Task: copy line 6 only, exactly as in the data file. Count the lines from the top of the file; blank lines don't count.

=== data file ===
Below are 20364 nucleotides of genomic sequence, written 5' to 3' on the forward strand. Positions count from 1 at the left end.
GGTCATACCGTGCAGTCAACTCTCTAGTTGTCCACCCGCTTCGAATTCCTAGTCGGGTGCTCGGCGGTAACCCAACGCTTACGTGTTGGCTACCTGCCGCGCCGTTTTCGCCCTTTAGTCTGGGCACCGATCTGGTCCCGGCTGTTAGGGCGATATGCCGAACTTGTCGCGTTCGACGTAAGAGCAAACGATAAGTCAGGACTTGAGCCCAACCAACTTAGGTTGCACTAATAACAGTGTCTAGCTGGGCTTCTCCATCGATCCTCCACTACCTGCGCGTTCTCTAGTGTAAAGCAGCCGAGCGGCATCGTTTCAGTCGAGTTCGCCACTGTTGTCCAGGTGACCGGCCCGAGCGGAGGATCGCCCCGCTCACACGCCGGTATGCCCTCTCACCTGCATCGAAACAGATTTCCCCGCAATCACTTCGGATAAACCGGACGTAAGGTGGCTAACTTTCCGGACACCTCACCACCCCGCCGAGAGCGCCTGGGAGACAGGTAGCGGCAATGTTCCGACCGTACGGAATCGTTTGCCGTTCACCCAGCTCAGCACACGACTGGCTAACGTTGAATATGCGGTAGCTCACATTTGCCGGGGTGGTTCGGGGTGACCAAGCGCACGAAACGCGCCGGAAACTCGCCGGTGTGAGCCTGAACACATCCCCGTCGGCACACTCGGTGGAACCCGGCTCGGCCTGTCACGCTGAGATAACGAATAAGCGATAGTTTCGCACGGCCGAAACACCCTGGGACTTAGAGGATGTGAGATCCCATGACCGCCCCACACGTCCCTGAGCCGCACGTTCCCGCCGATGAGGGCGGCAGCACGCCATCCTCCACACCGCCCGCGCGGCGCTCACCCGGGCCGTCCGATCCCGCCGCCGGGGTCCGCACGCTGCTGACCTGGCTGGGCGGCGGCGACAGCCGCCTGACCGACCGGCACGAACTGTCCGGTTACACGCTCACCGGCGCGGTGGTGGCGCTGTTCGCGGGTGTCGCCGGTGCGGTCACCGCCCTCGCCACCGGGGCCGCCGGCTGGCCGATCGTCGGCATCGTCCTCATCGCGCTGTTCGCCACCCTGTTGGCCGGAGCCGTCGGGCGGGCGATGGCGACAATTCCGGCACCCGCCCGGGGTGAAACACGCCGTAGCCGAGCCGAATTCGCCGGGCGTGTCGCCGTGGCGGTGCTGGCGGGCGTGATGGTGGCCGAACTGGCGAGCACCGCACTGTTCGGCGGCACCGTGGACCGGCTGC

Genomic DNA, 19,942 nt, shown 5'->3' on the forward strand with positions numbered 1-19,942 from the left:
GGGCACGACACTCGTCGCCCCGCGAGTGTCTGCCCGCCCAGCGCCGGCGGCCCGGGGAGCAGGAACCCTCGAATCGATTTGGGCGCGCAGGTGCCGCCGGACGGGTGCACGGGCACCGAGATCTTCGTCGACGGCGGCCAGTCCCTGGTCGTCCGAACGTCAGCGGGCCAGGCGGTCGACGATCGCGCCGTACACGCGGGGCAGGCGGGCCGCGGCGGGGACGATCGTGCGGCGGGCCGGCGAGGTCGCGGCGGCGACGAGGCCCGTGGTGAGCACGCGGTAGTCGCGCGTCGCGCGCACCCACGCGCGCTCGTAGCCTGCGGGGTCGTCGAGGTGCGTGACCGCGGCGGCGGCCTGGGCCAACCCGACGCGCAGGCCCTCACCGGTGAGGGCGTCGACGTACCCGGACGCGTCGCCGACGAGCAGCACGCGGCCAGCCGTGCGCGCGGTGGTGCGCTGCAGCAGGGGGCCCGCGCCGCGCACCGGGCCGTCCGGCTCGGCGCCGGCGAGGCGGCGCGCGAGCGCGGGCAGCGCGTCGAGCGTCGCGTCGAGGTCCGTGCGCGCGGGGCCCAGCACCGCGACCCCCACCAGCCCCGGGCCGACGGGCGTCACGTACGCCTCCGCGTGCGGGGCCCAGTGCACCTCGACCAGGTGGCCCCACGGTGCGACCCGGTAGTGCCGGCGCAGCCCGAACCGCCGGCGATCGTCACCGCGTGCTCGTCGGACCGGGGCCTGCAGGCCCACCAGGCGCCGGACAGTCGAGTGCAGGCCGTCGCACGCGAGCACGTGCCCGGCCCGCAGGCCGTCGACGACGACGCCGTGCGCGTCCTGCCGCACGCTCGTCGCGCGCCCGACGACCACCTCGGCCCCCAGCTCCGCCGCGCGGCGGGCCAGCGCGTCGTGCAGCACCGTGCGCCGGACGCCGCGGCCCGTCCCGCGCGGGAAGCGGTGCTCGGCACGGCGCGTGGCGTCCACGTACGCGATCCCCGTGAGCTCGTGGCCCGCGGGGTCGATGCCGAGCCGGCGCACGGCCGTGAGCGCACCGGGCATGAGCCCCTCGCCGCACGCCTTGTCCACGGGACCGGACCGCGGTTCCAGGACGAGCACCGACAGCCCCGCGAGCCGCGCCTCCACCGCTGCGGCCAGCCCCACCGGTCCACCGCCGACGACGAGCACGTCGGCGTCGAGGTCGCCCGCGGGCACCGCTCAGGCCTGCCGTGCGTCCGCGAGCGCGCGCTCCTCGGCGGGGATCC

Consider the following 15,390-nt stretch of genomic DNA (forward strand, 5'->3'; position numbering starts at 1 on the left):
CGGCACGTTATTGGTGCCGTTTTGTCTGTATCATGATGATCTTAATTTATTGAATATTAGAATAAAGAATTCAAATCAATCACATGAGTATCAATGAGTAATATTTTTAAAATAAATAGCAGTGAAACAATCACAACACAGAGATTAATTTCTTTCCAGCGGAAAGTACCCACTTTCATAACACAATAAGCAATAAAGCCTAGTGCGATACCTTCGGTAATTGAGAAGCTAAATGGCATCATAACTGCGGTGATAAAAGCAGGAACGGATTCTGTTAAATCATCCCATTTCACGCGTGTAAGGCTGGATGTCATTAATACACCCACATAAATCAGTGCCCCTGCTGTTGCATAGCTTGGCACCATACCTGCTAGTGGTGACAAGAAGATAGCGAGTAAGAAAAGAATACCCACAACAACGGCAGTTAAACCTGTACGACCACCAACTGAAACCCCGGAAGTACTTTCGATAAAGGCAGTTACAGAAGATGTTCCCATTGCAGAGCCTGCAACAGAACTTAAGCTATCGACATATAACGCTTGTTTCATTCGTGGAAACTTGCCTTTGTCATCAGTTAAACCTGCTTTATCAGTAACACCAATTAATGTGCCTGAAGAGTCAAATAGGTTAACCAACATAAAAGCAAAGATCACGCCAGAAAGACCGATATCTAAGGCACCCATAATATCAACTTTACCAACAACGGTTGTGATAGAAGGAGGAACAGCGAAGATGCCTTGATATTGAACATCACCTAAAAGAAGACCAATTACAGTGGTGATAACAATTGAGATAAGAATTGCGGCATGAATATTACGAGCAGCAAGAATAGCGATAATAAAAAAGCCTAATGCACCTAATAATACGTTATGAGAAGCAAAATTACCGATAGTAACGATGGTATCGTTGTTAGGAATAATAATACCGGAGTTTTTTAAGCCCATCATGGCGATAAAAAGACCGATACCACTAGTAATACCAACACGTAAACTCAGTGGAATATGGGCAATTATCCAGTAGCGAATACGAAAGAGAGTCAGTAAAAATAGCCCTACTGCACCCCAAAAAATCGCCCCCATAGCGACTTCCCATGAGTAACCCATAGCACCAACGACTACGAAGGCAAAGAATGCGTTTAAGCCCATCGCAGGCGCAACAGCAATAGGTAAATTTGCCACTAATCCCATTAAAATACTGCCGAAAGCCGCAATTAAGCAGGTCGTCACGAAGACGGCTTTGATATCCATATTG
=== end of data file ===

CGGCACGTTATTGGTGCCGTTTTGTCTGTATCATGATGATCTTAATTTATTGAATATTAGAATAAAGAATTCAAATCAATCACATGAGTATCAATGAGTAATATTTTTAAAATAAATAGCAGTGAAACAATCACAACACAGAGATTAATTTCTTTCCAGCGGAAAGTACCCACTTTCATAACACAATAAGCAATAAAGCCTAGTGCGATACCTTCGGTAATTGAGAAGCTAAATGGCATCATAACTGCGGTGATAAAAGCAGGAACGGATTCTGTTAAATCATCCCATTTCACGCGTGTAAGGCTGGATGTCATTAATACACCCACATAAATCAGTGCCCCTGCTGTTGCATAGCTTGGCACCATACCTGCTAGTGGTGACAAGAAGATAGCGAGTAAGAAAAGAATACCCACAACAACGGCAGTTAAACCTGTACGACCACCAACTGAAACCCCGGAAGTACTTTCGATAAAGGCAGTTACAGAAGATGTTCCCATTGCAGAGCCTGCAACAGAACTTAAGCTATCGACATATAACGCTTGTTTCATTCGTGGAAACTTGCCTTTGTCATCAGTTAAACCTGCTTTATCAGTAACACCAATTAATGTGCCTGAAGAGTCAAATAGGTTAACCAACATAAAAGCAAAGATCACGCCAGAAAGACCGATATCTAAGGCACCCATAATATCAACTTTACCAACAACGGTTGTGATAGAAGGAGGAACAGCGAAGATGCCTTGATATTGAACATCACCTAAAAGAAGACCAATTACAGTGGTGATAACAATTGAGATAAGAATTGCGGCATGAATATTACGAGCAGCAAGAATAGCGATAATAAAAAAGCCTAATGCACCTAATAATACGTTATGAGAAGCAAAATTACCGATAGTAACGATGGTATCGTTGTTAGGAATAATAATACCGGAGTTTTTTAAGCCCATCATGGCGATAAAAAGACCGATACCACTAGTAATACCAACACGTAAACTCAGTGGAATATGGGCAATTATCCAGTAGCGAATACGAAAGAGAGTCAGTAAAAATAGCCCTACTGCACCCCAAAAAATCGCCCCCATAGCGACTTCCCATGAGTAACCCATAGCACCAACGACTACGAAGGCAAAGAATGCGTTTAAGCCCATCGCAGGCGCAACAGCAATAGGTAAATTTGCCACTAATCCCATTAAAATACTGCCGAAAGCCGCAATTAAGCAGGTCGTCACGAAGACGGCTTTGATATCCATATTG